Digital Currency Lab of China’s Central Bank extends its venture to Eastern province  22422
News
Ashmita Dutta
Sep 6, 2018 at 11:57 AM

Digital Currency Research Lab of the central bank of China, namely, People's Bank of China is expanding its domain of activities. The local news media, CNstock has reported that the Digital Currency Research Lab is entering into the eastern province of China.

The Location

The lab has set up a research centre based on fintech in Nanjing, Jiangsu's capital located in the eastern province of China. The fundamental reason behind this establishment of the fintech centre is providing assistance to the testing of the prototype of digital currency conducted by PBoC. According to the report of CNstock, Nanjing University, municipal government, Bank of Jiangsu and Jiangsu branch of PBoC have collaborated to set up this Jiangsu centre.

The primary objective of the fintech centre of Digital Currency Research Lab is bridging the gap between the “politics, production, study, research and use”. The aim can be achieved by deriving resources from high-tech parks, universities, financial institutions and governmental departments. As per the report of CNstock, Digital Currency Research Lab has been established months before this new centre has come up.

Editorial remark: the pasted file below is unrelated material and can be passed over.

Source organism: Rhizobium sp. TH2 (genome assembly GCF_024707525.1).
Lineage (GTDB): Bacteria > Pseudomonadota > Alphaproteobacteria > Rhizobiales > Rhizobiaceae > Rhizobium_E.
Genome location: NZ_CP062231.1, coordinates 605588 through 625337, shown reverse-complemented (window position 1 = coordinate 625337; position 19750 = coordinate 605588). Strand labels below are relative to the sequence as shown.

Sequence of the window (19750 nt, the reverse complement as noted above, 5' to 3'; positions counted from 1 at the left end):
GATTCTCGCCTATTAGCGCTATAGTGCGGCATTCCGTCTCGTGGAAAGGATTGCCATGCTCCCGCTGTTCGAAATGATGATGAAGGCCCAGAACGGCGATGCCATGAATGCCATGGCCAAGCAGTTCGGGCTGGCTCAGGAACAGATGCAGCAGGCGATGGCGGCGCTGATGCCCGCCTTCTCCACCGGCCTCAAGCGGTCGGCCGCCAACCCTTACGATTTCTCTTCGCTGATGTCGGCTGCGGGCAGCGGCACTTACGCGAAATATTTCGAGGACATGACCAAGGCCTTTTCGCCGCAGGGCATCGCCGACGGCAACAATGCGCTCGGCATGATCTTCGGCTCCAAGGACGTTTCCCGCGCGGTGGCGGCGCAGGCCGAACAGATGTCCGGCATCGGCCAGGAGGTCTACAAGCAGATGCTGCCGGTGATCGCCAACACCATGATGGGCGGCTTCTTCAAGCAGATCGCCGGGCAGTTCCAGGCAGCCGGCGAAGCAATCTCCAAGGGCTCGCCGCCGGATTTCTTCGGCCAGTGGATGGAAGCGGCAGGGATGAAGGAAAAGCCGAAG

By the setting up of this new centre, the Lab already established its subsidiary that is completely owned by it in Shenzhen, the southern city of China. The first city known to conduct the testing of the "legal" digital currency of PBoC happens to be Shenzhen. The city has also provided a organised preparation for the launch of the cryotocurrency which also include cooperation with the regulators of the nation. Prior to the scheduled date, PBoC's Shenzhen Central Sub-branch has carried out its official launching of the testing phase of trade finance policy based on the blockchain technology.

 

See also: Fintech firm Bitt inks deal with Curacao's central bank to launch local digital currency

See also: Has Bitcoin hit the bottom for the year? Digital Currency Group's Silbert explains

Image via Shutterstock

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